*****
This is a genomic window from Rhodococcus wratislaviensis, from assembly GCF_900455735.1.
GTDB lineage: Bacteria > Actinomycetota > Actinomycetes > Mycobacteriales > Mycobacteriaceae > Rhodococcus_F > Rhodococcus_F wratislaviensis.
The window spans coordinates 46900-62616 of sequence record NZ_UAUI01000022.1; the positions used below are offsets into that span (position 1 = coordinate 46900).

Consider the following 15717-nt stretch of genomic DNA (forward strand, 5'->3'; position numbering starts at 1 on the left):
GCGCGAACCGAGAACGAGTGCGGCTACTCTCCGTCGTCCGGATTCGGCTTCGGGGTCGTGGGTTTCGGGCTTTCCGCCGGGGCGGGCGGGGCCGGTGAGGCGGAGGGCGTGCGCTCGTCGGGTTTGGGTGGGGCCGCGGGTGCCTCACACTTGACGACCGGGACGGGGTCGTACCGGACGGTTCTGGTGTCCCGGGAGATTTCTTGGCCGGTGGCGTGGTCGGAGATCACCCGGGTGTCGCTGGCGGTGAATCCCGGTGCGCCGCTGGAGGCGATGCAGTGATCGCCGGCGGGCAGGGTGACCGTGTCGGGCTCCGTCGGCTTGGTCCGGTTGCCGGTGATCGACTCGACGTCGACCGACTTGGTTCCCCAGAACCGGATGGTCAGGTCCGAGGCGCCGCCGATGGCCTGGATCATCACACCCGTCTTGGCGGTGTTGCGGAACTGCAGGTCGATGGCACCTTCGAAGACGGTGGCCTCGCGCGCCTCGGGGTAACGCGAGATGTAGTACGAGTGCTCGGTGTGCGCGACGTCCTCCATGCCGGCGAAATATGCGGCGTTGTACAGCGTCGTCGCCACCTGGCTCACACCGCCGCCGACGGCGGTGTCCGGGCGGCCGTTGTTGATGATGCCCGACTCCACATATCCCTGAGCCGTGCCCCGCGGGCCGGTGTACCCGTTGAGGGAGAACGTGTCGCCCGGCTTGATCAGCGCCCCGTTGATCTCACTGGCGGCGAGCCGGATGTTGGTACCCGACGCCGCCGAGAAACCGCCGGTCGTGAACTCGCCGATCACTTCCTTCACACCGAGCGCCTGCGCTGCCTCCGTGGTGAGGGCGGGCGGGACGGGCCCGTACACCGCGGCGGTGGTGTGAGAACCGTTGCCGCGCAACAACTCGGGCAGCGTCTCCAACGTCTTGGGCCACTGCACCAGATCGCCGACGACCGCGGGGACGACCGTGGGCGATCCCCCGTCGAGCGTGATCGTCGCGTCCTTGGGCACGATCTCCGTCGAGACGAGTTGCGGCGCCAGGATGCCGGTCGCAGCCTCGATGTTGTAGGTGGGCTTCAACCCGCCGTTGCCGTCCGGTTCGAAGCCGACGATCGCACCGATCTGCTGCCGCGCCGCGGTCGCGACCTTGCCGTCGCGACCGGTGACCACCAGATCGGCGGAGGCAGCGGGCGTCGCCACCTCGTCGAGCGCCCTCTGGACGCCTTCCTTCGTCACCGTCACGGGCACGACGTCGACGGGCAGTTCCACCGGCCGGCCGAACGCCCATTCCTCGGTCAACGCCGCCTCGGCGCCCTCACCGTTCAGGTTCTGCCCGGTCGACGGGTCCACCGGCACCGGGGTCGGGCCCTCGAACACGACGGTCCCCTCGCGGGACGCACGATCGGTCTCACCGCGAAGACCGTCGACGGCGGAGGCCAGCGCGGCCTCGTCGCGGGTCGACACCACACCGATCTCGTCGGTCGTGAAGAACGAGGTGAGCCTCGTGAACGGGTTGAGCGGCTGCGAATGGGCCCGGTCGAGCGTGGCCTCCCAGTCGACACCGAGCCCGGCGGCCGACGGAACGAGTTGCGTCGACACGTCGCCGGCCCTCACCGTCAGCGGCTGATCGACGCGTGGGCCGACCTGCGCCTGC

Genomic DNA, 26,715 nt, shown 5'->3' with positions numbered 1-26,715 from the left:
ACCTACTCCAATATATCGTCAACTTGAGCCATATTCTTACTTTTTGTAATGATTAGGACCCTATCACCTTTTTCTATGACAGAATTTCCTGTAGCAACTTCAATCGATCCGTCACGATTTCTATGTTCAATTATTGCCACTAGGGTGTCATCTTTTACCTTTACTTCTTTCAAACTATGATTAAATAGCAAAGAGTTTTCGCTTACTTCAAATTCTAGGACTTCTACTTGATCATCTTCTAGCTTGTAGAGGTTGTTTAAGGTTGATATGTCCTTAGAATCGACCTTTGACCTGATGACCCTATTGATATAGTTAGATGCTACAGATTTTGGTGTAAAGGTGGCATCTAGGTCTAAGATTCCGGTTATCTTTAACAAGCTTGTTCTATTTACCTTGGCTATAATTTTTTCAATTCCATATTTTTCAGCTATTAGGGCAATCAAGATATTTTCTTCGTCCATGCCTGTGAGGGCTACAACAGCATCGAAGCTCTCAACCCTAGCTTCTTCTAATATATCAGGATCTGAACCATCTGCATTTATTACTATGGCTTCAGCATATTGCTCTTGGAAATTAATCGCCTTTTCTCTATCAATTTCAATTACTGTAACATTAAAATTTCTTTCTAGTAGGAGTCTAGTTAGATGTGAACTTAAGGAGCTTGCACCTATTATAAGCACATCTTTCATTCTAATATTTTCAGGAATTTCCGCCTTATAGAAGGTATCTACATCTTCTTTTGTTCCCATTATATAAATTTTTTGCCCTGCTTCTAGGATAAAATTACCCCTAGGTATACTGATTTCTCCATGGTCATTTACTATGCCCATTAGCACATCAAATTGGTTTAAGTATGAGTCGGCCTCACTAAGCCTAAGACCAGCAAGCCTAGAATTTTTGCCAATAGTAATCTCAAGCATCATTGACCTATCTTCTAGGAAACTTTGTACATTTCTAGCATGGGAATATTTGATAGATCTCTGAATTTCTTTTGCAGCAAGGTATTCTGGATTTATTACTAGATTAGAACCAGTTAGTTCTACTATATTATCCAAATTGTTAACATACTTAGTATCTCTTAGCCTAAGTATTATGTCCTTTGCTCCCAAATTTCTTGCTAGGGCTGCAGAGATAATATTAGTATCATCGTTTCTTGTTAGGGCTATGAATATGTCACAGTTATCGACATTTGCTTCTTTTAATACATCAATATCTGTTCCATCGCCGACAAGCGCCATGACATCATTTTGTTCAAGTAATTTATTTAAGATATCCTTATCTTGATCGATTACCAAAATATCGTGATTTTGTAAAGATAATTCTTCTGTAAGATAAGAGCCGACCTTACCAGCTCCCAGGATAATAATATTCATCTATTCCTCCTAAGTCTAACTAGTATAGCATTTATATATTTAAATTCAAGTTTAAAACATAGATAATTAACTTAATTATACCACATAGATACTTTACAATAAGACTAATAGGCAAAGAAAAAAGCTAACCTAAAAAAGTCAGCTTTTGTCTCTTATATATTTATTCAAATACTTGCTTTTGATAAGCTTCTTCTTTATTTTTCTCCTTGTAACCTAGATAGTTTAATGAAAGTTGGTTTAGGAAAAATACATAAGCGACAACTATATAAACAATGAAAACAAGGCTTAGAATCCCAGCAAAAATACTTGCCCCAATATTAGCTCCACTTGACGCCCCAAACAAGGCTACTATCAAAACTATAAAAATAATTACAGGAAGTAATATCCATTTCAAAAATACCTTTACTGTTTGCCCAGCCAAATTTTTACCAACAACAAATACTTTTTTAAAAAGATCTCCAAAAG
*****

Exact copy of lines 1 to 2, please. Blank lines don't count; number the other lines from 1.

This is a genomic window from Rhodococcus wratislaviensis, from assembly GCF_900455735.1.
GTDB lineage: Bacteria > Actinomycetota > Actinomycetes > Mycobacteriales > Mycobacteriaceae > Rhodococcus_F > Rhodococcus_F wratislaviensis.